Plant wall pioneer McRae Anderson recently introduced this new ebook publication called “Embrace the Vertical” on the topic of vertical green walls. It’s free, colorful, and concise – just enough to whet your curiosity for more. Anderson provides a list of plants, some basic case studies, and a little background information on his own Greenwalls product.
Sunnovations, a Virginia-based start-up, is seeing more and more interest in its unique solar thermal technology and just closed a Series A round of financing led by Two Seven Ventures. That technology is explained in the attached images, and it may just make solar water heating a no-brainer for every home in the country. The system is relatively affordable, easy to install, and simple to maintain, according to the company.
I find myself more introspective every day as events unfold in Japan. I lived there for an extended period of time and tried to master the language. I see the faces of thousands of people that I met in my mind. I’m on this planet to make a difference, to help people, and it hurts to see neighborhoods gone and air polluted. What can be done? Here are a few efforts that I’m seeing:
In 2005, Stephen Shoup, founder of design-build firm building LAB inc., bought a furniture and woodcarving building to convert it into a live-work space. But Shoup’s firm outgrew the space — and Shoup went from singlehood to fatherhood — so he concocted a plan to create more room in the backyard. He fashioned a modern, green office space from a retired freezer and a corrugated shipping container unit set in an L-shape.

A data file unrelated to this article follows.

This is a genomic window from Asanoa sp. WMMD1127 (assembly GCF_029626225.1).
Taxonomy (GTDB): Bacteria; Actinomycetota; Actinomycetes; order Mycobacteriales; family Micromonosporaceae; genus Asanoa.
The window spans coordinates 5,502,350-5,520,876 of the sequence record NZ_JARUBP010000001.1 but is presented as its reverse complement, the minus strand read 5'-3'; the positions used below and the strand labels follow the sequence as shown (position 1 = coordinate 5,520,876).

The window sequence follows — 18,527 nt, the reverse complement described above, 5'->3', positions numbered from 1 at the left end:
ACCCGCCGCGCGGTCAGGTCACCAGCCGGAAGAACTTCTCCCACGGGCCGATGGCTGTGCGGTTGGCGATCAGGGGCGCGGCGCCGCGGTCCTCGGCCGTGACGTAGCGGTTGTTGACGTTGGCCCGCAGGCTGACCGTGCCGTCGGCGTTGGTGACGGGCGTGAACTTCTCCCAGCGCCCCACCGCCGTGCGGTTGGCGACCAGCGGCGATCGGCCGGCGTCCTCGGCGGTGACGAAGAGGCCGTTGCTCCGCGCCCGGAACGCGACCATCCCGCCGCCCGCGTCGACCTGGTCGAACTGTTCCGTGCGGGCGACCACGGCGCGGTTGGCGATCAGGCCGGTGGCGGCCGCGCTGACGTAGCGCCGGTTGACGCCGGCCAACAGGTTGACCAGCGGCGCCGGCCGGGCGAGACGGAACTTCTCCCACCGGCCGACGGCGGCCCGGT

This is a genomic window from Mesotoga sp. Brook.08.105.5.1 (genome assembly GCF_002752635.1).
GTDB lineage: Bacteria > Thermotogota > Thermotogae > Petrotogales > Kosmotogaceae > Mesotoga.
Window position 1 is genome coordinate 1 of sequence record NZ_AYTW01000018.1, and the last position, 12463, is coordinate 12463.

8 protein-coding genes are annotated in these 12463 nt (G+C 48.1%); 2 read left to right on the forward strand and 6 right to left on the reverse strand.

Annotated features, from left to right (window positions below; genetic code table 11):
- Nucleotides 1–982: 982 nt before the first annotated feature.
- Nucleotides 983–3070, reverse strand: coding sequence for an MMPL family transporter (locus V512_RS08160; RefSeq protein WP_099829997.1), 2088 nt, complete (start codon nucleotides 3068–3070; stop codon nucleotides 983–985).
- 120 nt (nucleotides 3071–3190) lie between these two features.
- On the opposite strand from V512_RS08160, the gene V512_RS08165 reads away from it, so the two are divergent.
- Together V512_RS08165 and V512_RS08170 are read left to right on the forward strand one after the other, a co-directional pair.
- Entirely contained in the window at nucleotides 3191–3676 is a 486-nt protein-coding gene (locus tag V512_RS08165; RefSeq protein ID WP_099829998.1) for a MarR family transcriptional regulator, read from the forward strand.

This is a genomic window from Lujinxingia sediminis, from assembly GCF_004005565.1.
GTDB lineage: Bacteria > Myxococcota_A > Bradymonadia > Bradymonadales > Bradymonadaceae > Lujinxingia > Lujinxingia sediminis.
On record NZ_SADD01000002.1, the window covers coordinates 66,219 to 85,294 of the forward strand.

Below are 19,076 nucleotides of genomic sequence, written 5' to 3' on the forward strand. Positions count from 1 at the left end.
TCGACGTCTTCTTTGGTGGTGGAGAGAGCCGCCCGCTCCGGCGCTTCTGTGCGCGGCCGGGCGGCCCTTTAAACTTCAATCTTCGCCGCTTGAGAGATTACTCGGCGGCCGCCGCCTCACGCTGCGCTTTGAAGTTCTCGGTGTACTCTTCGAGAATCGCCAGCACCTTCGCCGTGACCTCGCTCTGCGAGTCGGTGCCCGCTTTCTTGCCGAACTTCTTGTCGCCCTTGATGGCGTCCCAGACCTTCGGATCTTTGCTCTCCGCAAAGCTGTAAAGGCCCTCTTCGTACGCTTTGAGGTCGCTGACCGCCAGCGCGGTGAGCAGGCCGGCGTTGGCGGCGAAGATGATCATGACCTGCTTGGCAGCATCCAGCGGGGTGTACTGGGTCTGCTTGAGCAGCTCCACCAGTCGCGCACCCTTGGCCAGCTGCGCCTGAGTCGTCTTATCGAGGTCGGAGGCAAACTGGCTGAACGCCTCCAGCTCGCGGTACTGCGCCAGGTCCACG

Form & Forest recently announced the completion of their beautiful, proof-of-concept, flat-pack cabin on the banks of the Blaeberry River in Golden, British Columbia. The Pioneer model prefab has 1,740 square feet, a mono pitch roof, 180 degrees of floor-to-ceiling glass, and a smart design with large overhangs and cross ventilation.
Students in Studio H, a design-build program for high school students in Bertie County, North Carolina, recently completed their second major project. The project required the design and construction of three, unique, full-scale, chicken coops to house six chickens each. Students had a budget of $500 per coop, but they also incorporated reclaimed and repurposed materials. Here are the chicken coop designs: